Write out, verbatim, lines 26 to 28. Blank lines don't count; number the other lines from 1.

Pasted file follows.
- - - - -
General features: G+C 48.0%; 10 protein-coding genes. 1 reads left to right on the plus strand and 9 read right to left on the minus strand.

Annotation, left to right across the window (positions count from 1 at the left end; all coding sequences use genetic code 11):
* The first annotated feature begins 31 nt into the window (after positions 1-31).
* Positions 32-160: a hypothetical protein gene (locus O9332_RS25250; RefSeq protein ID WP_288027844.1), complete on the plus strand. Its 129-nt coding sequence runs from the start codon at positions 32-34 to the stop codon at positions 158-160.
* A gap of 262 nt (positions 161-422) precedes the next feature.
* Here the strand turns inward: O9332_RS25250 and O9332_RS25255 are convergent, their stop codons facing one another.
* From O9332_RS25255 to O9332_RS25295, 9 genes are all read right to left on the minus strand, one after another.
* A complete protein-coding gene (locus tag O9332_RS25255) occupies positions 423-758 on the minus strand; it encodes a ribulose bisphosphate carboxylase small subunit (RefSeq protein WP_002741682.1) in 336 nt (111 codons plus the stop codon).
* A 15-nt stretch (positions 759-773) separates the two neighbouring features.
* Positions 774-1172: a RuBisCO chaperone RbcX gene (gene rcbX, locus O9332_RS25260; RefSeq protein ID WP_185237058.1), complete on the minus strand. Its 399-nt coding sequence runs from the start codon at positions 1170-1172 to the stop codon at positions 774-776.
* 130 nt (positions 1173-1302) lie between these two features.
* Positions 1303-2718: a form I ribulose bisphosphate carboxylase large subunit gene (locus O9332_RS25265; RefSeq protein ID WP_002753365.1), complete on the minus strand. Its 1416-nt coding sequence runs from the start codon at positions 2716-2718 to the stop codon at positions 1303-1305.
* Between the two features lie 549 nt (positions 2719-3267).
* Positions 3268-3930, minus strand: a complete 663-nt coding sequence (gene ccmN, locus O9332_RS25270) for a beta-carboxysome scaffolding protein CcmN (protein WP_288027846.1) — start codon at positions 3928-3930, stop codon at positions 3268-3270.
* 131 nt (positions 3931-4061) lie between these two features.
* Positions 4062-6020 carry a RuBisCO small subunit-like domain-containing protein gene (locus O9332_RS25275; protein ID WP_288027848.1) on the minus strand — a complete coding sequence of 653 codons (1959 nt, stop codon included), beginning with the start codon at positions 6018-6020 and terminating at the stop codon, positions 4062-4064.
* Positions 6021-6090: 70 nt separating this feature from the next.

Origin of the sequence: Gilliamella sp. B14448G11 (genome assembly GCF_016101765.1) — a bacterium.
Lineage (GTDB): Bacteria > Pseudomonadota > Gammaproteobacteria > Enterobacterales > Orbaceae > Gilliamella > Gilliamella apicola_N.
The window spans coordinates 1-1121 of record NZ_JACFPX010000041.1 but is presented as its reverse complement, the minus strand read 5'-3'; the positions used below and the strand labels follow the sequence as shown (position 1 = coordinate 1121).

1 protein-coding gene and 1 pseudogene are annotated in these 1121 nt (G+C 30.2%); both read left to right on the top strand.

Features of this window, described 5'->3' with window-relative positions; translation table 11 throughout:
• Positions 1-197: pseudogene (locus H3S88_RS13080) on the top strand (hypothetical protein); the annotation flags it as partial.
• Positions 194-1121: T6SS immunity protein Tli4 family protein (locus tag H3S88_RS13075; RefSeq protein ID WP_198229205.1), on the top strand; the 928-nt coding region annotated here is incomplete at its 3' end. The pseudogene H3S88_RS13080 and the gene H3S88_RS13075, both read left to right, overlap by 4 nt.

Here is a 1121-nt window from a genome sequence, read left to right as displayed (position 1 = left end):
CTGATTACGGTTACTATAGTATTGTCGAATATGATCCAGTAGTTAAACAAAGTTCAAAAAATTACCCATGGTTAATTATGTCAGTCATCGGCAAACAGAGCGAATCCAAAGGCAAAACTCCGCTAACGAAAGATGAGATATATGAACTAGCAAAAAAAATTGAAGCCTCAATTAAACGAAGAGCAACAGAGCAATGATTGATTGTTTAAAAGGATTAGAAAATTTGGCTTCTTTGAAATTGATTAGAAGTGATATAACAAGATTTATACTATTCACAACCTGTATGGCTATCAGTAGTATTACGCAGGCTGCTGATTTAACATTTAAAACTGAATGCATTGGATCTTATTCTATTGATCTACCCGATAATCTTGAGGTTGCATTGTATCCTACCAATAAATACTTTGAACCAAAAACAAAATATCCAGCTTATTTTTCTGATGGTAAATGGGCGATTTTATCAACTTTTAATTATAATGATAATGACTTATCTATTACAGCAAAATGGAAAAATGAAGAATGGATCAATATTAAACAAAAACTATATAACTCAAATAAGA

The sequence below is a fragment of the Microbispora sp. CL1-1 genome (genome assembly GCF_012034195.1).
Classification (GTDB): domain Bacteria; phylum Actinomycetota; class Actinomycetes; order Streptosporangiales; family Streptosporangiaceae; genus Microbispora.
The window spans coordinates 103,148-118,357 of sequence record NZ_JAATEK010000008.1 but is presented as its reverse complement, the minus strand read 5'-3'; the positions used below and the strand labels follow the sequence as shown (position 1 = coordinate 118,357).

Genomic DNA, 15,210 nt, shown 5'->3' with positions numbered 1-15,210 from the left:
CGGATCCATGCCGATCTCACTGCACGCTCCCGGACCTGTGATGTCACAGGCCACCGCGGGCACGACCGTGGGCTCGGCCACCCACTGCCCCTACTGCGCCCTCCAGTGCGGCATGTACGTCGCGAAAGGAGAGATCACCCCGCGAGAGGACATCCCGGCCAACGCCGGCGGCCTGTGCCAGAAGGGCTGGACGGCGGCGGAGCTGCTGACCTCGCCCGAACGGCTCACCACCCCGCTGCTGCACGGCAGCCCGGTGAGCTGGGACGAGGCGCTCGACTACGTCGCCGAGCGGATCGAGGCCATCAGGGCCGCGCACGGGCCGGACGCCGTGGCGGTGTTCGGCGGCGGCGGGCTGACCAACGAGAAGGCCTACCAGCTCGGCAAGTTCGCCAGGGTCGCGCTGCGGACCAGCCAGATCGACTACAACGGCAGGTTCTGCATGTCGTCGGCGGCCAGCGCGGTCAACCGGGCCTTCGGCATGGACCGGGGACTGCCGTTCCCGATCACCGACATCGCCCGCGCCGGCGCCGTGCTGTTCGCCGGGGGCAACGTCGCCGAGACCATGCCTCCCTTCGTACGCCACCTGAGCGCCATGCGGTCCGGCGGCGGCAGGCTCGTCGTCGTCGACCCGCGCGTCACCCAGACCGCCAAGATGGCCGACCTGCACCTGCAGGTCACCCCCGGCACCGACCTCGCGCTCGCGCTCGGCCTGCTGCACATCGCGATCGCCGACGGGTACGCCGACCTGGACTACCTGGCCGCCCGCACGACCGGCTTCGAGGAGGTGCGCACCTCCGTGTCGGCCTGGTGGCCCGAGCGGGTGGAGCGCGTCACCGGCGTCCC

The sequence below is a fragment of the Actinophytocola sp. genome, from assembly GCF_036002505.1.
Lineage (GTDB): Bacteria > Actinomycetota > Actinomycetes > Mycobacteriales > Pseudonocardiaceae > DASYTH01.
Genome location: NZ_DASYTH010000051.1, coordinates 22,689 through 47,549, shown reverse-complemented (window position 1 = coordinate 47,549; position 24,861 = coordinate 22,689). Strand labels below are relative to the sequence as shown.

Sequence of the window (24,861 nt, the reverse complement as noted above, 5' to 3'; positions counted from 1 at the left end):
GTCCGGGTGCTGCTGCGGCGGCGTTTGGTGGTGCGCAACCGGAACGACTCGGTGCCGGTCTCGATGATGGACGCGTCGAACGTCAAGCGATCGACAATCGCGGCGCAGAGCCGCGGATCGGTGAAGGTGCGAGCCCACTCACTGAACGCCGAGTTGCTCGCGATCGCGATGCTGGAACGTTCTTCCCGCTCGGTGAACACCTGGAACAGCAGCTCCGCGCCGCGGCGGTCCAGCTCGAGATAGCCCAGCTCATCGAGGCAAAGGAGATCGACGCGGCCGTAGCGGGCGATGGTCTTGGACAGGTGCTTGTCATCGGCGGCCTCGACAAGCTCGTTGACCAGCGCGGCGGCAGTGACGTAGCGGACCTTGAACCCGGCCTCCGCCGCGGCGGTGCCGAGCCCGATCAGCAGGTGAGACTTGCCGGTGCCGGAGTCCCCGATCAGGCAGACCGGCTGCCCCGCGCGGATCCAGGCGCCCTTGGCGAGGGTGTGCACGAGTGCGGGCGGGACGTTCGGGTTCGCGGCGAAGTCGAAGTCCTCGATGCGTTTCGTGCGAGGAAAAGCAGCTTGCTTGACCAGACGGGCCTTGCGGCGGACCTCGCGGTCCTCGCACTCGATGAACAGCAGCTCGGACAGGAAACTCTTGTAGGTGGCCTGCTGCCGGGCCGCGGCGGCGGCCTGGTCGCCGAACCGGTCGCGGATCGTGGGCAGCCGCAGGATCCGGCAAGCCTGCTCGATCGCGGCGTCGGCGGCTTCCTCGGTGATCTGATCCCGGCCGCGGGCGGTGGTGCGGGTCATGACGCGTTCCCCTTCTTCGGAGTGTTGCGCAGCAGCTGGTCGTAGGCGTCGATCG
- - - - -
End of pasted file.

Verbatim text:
CTGATTACGGTTACTATAGTATTGTCGAATATGATCCAGTAGTTAAACAAAGTTCAAAAAATTACCCATGGTTAATTATGTCAGTCATCGGCAAACAGAGCGAATCCAAAGGCAAAACTCCGCTAACGAAAGATGAGATATATGAACTAGCAAAAAAAATTGAAGCCTCAATTAAACGAAGAGCAACAGAGCAATGATTGATTGTTTAAAAGGATTAGAAAATTTGGCTTCTTTGAAATTGATTAGAAGTGATATAACAAGATTTATACTATTCACAACCTGTATGGCTATCAGTAGTATTACGCAGGCTGCTGATTTAACATTTAAAACTGAATGCATTGGATCTTATTCTATTGATCTACCCGATAATCTTGAGGTTGCATTGTATCCTACCAATAAATACTTTGAACCAAAAACAAAATATCCAGCTTATTTTTCTGATGGTAAATGGGCGATTTTATCAACTTTTAATTATAATGATAATGACTTATCTATTACAGCAAAATGGAAAAATGAAGAATGGATCAATATTAAACAAAAACTATATAACTCAAATAAGA

The sequence below is a fragment of the Microbispora sp. CL1-1 genome (genome assembly GCF_012034195.1).
Classification (GTDB): domain Bacteria; phylum Actinomycetota; class Actinomycetes; order Streptosporangiales; family Streptosporangiaceae; genus Microbispora.